Since April is National Volunteer Month, I was asked to briefly write about volunteering and how important it is for people to get involved (in some way) with their charity of choice. I do know a little something about this. Before I started working for non-profit organizations, I volunteered for a very active organization for many years. My passion for animals and adopting a pet from a shelter led me to volunteer for a local animal welfare organization because the need for help was great. I’d like to think that my contribution to this organization was of value to the dedicated people who had taken on the huge task of running the organization. I did things such as fostering animals at home, working fundraising events, administrative work, cleaning cages, socializing pets, attending meetings and being on committees. Much of it was hard work but in return, I made some good friends, learned a lot about animal health/behavior, and I felt like I was contributing to something really important. Charitable organizations, large and small, need donations without question, but there is also a need for people to give of their time and/or expertise.
An interesting fact about volunteering is that it can lead to employment which is how I landed my first job with a non-profit. According to a 2013 study issued by the Corporation for National Community Service, volunteers have 27% higher odds of finding a job after being out of work than non-volunteers. This may be due to volunteers gaining skills, experience and contacts which may lead to employment.
Since I have been on both sides of the volunteering fence, I would say that the best volunteer is one that can communicate his or her strengths to the organization’s volunteer coordinator. Let this person know that you are good at carpentry, that you love making phone calls and talking to people or that you are a graphic design expert. This will let them know how to best utilize you. I have found that many people become disenfranchised with an organization because they were not put to work right away. It’s very important that an organization responds quickly to inquiries by volunteers but people need to understand that many organizations become overwhelmed by the amount of work that needs to be tackled daily. Please, don’t give up on them; give them a call, follow-up with them. By having a conversation, you both may come up with the perfect volunteer opportunity for you. Lastly, unless an organization is looking for a supervisor, please see yourself as a worker bee – not the queen bee 🙂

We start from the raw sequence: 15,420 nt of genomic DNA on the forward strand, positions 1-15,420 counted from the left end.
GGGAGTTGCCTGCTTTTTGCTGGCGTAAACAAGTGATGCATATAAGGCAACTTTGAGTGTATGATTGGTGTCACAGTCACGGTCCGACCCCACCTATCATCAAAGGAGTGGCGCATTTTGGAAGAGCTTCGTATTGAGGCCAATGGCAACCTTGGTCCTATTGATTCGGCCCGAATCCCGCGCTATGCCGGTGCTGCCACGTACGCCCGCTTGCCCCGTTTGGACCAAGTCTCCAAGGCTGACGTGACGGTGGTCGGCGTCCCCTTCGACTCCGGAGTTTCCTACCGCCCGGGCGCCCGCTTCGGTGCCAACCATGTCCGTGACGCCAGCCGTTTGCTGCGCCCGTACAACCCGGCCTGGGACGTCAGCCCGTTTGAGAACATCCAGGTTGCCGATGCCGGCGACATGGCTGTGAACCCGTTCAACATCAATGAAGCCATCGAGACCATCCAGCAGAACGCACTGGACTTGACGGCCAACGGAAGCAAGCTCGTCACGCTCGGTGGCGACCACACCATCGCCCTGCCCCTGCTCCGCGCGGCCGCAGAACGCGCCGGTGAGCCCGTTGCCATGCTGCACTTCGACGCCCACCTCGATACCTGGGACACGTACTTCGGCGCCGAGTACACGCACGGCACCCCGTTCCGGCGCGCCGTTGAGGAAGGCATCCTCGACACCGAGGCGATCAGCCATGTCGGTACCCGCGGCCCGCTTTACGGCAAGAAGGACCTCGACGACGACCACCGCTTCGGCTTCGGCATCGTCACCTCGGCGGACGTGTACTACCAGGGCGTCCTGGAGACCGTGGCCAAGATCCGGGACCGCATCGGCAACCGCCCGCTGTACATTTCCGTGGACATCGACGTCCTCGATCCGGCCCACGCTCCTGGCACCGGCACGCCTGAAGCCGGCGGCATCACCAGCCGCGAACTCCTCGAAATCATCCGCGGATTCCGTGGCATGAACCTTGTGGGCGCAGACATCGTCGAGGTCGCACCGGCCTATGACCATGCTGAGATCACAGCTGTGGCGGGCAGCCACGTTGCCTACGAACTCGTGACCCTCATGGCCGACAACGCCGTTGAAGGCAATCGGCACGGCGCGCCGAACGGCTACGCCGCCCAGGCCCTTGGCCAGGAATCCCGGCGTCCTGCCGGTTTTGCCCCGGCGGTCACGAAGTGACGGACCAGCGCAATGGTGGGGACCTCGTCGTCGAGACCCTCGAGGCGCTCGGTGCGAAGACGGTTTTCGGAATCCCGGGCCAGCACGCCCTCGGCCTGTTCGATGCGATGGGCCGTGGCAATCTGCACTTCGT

How does a nationwide charitable organization like AmpleHarvest.org use volunteers? AmpleHarvest.org is a web-based resource helping to diminish hunger and malnutrition in America while helping the environment; we don’t currently have volunteers working fundraisers and we don’t have volunteers transporting produce to food pantries. Our volunteers are people who spread the word about our work to friends, family and in social media. Letting people know that they have a resource to donate excess produce from their own gardens. Our volunteers are those who download a flyer from our website to bring to their local food pantry – telling them why it’s so important to be listed on AmpleHarvest.org. There are still thousands of food pantries in America who are not registered with AmpleHarvest.org.
In closing, without volunteers, many organizations would not exist. Most are on a limited budget and cannot afford to pay salaries. Please consider contributing your time or talent to a worthy cause. If not, please donate money to a cause. So much wonderful work is being done out there – be a part of it! Try VolunteerMatch.org or allforgood.org to find volunteer opportunities in or around your community. You’ll be glad you did!